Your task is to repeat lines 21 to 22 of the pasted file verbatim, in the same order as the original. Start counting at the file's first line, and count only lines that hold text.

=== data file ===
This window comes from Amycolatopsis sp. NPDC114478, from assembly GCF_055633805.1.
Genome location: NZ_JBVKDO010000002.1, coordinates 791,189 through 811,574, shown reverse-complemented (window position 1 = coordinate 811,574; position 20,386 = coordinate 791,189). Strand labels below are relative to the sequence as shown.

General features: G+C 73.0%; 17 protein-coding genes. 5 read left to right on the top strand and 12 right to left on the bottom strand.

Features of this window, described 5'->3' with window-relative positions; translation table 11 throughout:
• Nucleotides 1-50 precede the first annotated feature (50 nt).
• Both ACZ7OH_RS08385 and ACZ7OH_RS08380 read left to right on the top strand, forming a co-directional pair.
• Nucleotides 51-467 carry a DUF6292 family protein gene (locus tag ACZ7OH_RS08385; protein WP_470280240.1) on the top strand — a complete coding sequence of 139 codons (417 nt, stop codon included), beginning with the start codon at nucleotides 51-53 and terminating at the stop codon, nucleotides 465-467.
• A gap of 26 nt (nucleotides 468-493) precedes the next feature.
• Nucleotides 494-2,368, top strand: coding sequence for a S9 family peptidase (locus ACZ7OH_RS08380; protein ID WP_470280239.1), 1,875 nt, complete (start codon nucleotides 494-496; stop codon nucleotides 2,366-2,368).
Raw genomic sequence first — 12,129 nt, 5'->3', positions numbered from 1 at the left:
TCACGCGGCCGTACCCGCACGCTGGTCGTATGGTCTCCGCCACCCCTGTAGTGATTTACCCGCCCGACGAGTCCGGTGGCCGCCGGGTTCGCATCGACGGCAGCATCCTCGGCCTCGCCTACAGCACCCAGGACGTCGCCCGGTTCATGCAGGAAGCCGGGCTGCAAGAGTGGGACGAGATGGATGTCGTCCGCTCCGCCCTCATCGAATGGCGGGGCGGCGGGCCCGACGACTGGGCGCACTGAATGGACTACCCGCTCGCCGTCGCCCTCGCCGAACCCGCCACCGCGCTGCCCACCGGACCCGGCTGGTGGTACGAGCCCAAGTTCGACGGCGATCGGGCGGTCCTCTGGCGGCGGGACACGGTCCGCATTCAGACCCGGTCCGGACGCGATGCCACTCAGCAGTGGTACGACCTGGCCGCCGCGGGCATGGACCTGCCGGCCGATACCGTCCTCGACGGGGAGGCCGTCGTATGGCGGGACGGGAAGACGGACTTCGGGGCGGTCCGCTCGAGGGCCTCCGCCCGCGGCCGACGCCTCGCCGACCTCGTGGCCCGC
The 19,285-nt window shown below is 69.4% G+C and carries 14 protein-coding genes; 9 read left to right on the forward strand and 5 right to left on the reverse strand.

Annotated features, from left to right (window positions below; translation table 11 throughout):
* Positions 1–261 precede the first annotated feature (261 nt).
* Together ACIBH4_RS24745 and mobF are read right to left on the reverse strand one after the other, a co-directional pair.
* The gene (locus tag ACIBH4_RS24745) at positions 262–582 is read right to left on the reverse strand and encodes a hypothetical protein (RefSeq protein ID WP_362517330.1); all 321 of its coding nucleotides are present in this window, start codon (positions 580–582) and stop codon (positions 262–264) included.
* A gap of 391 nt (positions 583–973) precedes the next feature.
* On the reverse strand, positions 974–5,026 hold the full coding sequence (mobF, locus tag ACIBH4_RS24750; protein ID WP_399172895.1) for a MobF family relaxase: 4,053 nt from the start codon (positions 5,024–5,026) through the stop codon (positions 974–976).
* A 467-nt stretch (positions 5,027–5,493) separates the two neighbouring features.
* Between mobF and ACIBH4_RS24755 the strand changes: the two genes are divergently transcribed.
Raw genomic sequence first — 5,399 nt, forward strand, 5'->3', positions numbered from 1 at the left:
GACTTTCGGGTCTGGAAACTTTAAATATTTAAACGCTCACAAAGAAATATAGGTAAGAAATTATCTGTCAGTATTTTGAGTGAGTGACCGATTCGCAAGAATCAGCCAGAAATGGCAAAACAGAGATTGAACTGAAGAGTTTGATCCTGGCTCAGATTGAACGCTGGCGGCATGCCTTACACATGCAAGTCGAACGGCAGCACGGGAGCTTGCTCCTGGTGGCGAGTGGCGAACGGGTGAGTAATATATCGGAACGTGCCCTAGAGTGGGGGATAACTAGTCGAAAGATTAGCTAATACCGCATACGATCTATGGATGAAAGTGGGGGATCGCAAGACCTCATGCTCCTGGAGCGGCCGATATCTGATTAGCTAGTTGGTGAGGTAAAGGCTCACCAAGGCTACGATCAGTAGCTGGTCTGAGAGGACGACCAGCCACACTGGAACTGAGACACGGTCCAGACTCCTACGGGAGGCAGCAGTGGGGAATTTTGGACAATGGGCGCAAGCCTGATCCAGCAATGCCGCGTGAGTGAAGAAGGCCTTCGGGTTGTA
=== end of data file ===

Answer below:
Raw genomic sequence first — 5,399 nt, forward strand, 5'->3', positions numbered from 1 at the left:
GACTTTCGGGTCTGGAAACTTTAAATATTTAAACGCTCACAAAGAAATATAGGTAAGAAATTATCTGTCAGTATTTTGAGTGAGTGACCGATTCGCAAGAATCAGCCAGAAATGGCAAAACAGAGATTGAACTGAAGAGTTTGATCCTGGCTCAGATTGAACGCTGGCGGCATGCCTTACACATGCAAGTCGAACGGCAGCACGGGAGCTTGCTCCTGGTGGCGAGTGGCGAACGGGTGAGTAATATATCGGAACGTGCCCTAGAGTGGGGGATAACTAGTCGAAAGATTAGCTAATACCGCATACGATCTATGGATGAAAGTGGGGGATCGCAAGACCTCATGCTCCTGGAGCGGCCGATATCTGATTAGCTAGTTGGTGAGGTAAAGGCTCACCAAGGCTACGATCAGTAGCTGGTCTGAGAGGACGACCAGCCACACTGGAACTGAGACACGGTCCAGACTCCTACGGGAGGCAGCAGTGGGGAATTTTGGACAATGGGCGCAAGCCTGATCCAGCAATGCCGCGTGAGTGAAGAAGGCCTTCGGGTTGTA